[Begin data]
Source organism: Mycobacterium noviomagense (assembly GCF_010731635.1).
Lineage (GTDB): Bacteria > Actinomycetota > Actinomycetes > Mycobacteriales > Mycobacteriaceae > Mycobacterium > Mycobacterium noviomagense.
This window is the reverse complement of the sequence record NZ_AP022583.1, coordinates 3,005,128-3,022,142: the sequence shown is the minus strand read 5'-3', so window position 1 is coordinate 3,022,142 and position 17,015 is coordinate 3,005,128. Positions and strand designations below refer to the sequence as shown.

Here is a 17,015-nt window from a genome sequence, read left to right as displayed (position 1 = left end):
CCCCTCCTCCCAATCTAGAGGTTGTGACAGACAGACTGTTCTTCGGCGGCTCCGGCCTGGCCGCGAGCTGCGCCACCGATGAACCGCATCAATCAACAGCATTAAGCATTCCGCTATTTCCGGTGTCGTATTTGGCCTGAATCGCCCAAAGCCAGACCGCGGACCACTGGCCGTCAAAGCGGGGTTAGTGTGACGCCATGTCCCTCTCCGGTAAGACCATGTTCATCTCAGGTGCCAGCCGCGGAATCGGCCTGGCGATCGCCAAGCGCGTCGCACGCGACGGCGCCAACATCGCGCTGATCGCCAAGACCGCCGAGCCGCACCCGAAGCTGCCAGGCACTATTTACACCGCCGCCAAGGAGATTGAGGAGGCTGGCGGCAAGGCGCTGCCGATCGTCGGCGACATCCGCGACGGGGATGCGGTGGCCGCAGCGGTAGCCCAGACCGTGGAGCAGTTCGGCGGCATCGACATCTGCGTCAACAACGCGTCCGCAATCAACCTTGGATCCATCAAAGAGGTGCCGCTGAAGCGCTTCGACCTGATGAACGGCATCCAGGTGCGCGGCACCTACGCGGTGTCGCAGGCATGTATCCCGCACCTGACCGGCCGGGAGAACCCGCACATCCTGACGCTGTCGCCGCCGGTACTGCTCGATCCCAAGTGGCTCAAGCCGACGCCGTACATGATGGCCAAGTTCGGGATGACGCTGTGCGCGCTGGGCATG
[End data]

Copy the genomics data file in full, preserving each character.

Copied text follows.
Source organism: Mycobacterium noviomagense (assembly GCF_010731635.1).
Lineage (GTDB): Bacteria > Actinomycetota > Actinomycetes > Mycobacteriales > Mycobacteriaceae > Mycobacterium > Mycobacterium noviomagense.
This window is the reverse complement of the sequence record NZ_AP022583.1, coordinates 3,005,128-3,022,142: the sequence shown is the minus strand read 5'-3', so window position 1 is coordinate 3,022,142 and position 17,015 is coordinate 3,005,128. Positions and strand designations below refer to the sequence as shown.

Here is a 17,015-nt window from a genome sequence, read left to right as displayed (position 1 = left end):
CCCCTCCTCCCAATCTAGAGGTTGTGACAGACAGACTGTTCTTCGGCGGCTCCGGCCTGGCCGCGAGCTGCGCCACCGATGAACCGCATCAATCAACAGCATTAAGCATTCCGCTATTTCCGGTGTCGTATTTGGCCTGAATCGCCCAAAGCCAGACCGCGGACCACTGGCCGTCAAAGCGGGGTTAGTGTGACGCCATGTCCCTCTCCGGTAAGACCATGTTCATCTCAGGTGCCAGCCGCGGAATCGGCCTGGCGATCGCCAAGCGCGTCGCACGCGACGGCGCCAACATCGCGCTGATCGCCAAGACCGCCGAGCCGCACCCGAAGCTGCCAGGCACTATTTACACCGCCGCCAAGGAGATTGAGGAGGCTGGCGGCAAGGCGCTGCCGATCGTCGGCGACATCCGCGACGGGGATGCGGTGGCCGCAGCGGTAGCCCAGACCGTGGAGCAGTTCGGCGGCATCGACATCTGCGTCAACAACGCGTCCGCAATCAACCTTGGATCCATCAAAGAGGTGCCGCTGAAGCGCTTCGACCTGATGAACGGCATCCAGGTGCGCGGCACCTACGCGGTGTCGCAGGCATGTATCCCGCACCTGACCGGCCGGGAGAACCCGCACATCCTGACGCTGTCGCCGCCGGTACTGCTCGATCCCAAGTGGCTCAAGCCGACGCCGTACATGATGGCCAAGTTCGGGATGACGCTGTGCGCGCTGGGCATG